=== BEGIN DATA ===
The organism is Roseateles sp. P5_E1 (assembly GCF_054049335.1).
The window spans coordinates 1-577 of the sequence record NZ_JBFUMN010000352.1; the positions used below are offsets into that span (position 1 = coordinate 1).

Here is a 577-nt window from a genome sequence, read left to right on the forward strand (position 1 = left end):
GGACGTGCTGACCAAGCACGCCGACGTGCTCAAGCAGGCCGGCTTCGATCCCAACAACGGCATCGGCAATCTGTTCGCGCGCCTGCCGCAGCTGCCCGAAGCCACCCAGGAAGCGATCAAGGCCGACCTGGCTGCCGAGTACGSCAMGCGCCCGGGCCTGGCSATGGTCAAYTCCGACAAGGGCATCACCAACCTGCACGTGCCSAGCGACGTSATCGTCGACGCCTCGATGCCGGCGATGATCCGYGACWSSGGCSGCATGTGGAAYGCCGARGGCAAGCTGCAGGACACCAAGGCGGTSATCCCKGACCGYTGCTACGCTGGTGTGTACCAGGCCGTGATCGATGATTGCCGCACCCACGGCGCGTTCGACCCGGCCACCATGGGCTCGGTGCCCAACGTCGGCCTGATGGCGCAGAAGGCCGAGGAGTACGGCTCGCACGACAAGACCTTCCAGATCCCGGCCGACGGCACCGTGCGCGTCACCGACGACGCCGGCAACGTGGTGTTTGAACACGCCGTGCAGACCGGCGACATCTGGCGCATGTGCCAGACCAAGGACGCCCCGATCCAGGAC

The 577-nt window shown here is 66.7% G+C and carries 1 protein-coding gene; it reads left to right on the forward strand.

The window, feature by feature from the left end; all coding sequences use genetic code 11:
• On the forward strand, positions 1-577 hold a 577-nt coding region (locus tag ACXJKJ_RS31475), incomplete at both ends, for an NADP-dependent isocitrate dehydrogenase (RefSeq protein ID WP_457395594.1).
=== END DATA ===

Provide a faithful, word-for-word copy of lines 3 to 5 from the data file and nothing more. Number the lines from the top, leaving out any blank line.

Here is a 577-nt window from a genome sequence, read left to right on the forward strand (position 1 = left end):
GGACGTGCTGACCAAGCACGCCGACGTGCTCAAGCAGGCCGGCTTCGATCCCAACAACGGCATCGGCAATCTGTTCGCGCGCCTGCCGCAGCTGCCCGAAGCCACCCAGGAAGCGATCAAGGCCGACCTGGCTGCCGAGTACGSCAMGCGCCCGGGCCTGGCSATGGTCAAYTCCGACAAGGGCATCACCAACCTGCACGTGCCSAGCGACGTSATCGTCGACGCCTCGATGCCGGCGATGATCCGYGACWSSGGCSGCATGTGGAAYGCCGARGGCAAGCTGCAGGACACCAAGGCGGTSATCCCKGACCGYTGCTACGCTGGTGTGTACCAGGCCGTGATCGATGATTGCCGCACCCACGGCGCGTTCGACCCGGCCACCATGGGCTCGGTGCCCAACGTCGGCCTGATGGCGCAGAAGGCCGAGGAGTACGGCTCGCACGACAAGACCTTCCAGATCCCGGCCGACGGCACCGTGCGCGTCACCGACGACGCCGGCAACGTGGTGTTTGAACACGCCGTGCAGACCGGCGACATCTGGCGCATGTGCCAGACCAAGGACGCCCCGATCCAGGAC

The 577-nt window shown here is 66.7% G+C and carries 1 protein-coding gene; it reads left to right on the forward strand.